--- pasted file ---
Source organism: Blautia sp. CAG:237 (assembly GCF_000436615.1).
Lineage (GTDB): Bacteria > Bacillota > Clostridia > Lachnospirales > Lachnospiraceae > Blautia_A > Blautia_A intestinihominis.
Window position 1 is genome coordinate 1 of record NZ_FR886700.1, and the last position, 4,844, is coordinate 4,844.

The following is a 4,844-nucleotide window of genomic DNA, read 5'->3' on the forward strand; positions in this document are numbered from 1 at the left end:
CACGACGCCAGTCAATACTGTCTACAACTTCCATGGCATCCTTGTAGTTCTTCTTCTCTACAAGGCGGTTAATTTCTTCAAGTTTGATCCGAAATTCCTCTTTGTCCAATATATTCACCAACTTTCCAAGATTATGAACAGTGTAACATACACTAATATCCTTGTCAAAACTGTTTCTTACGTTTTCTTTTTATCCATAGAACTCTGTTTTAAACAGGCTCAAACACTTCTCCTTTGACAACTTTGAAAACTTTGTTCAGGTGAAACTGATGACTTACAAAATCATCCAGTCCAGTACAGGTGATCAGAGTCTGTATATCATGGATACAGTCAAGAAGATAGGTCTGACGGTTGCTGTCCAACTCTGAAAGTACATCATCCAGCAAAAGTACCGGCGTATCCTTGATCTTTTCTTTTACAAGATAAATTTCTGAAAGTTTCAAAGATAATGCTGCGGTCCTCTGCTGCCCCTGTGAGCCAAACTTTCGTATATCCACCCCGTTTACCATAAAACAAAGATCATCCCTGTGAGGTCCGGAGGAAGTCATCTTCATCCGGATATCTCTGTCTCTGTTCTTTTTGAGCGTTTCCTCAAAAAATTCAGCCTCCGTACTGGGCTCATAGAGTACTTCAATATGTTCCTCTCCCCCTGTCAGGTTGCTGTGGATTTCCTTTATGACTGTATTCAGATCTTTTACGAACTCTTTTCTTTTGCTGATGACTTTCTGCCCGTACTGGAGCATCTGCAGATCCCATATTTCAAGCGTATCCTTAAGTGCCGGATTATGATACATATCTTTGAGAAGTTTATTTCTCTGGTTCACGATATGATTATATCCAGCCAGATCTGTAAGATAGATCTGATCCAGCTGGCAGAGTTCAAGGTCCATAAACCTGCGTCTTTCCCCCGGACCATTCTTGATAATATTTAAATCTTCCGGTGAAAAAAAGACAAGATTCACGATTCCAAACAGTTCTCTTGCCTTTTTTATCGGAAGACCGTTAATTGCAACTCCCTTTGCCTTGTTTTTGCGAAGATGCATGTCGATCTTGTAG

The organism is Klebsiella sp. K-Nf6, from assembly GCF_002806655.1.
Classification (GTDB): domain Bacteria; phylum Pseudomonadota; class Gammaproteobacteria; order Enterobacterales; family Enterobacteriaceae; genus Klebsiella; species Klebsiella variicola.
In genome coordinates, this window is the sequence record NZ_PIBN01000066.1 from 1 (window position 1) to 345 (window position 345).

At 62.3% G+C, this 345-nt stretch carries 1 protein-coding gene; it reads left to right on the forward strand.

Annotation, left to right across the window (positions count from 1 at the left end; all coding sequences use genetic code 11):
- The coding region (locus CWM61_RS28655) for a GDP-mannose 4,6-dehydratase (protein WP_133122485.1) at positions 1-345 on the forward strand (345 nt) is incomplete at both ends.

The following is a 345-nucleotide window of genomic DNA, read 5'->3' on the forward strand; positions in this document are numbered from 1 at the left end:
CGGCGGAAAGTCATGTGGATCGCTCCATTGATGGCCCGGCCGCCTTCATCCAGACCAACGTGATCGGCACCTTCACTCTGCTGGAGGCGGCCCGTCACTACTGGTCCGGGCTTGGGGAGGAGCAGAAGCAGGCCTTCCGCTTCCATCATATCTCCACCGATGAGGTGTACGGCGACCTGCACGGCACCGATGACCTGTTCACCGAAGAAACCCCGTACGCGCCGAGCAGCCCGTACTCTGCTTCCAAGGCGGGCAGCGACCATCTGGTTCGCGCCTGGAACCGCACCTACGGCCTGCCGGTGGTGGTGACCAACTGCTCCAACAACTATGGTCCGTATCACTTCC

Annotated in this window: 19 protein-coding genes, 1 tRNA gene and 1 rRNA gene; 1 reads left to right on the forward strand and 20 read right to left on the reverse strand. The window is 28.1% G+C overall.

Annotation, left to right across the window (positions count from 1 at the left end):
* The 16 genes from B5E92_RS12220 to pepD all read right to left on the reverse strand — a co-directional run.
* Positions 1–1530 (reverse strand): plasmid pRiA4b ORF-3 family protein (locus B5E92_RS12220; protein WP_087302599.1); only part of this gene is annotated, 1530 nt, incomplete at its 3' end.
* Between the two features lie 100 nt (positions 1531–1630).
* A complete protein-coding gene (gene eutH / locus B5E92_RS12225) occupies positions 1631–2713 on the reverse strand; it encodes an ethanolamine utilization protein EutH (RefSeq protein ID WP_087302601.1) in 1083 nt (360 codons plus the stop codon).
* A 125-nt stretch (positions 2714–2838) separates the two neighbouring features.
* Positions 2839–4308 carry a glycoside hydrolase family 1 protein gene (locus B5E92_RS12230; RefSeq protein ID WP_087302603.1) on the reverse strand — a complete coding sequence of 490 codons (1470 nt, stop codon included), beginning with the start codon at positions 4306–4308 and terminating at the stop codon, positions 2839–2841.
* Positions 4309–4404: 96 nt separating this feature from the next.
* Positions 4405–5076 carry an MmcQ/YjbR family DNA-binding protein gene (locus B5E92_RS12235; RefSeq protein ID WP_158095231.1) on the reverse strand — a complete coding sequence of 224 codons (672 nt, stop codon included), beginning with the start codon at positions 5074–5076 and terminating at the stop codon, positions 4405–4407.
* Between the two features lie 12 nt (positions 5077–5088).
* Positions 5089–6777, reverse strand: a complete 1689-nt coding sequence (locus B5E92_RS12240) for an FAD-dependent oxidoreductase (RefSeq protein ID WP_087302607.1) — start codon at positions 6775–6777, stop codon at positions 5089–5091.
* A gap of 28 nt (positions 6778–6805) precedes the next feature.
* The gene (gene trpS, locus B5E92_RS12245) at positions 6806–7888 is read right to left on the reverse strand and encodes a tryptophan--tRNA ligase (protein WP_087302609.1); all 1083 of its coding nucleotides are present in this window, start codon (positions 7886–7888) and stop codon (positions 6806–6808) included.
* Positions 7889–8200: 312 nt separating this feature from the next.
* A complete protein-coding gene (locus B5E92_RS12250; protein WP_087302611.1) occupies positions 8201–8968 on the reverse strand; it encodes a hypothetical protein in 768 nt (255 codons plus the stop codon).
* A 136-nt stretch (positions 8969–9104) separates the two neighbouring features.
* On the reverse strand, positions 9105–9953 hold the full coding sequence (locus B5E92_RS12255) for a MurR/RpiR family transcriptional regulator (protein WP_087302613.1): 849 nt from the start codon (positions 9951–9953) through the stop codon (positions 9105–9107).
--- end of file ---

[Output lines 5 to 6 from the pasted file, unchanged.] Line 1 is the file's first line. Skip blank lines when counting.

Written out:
CACGACGCCAGTCAATACTGTCTACAACTTCCATGGCATCCTTGTAGTTCTTCTTCTCTACAAGGCGGTTAATTTCTTCAAGTTTGATCCGAAATTCCTCTTTGTCCAATATATTCACCAACTTTCCAAGATTATGAACAGTGTAACATACACTAATATCCTTGTCAAAACTGTTTCTTACGTTTTCTTTTTATCCATAGAACTCTGTTTTAAACAGGCTCAAACACTTCTCCTTTGACAACTTTGAAAACTTTGTTCAGGTGAAACTGATGACTTACAAAATCATCCAGTCCAGTACAGGTGATCAGAGTCTGTATATCATGGATACAGTCAAGAAGATAGGTCTGACGGTTGCTGTCCAACTCTGAAAGTACATCATCCAGCAAAAGTACCGGCGTATCCTTGATCTTTTCTTTTACAAGATAAATTTCTGAAAGTTTCAAAGATAATGCTGCGGTCCTCTGCTGCCCCTGTGAGCCAAACTTTCGTATATCCACCCCGTTTACCATAAAACAAAGATCATCCCTGTGAGGTCCGGAGGAAGTCATCTTCATCCGGATATCTCTGTCTCTGTTCTTTTTGAGCGTTTCCTCAAAAAATTCAGCCTCCGTACTGGGCTCATAGAGTACTTCAATATGTTCCTCTCCCCCTGTCAGGTTGCTGTGGATTTCCTTTATGACTGTATTCAGATCTTTTACGAACTCTTTTCTTTTGCTGATGACTTTCTGCCCGTACTGGAGCATCTGCAGATCCCATATTTCAAGCGTATCCTTAAGTGCCGGATTATGATACATATCTTTGAGAAGTTTATTTCTCTGGTTCACGATATGATTATATCCAGCCAGATCTGTAAGATAGATCTGATCCAGCTGGCAGAGTTCAAGGTCCATAAACCTGCGTCTTTCCCCCGGACCATTCTTGATAATATTTAAATCTTCCGGTGAAAAAAAGACAAGATTCACGATTCCAAACAGTTCTCTTGCCTTTTTTATCGGAAGACCGTTAATTGCAACTCCCTTTGCCTTGTTTTTGCGAAGATGCATGTCGATCTTGTAG

The organism is Klebsiella sp. K-Nf6, from assembly GCF_002806655.1.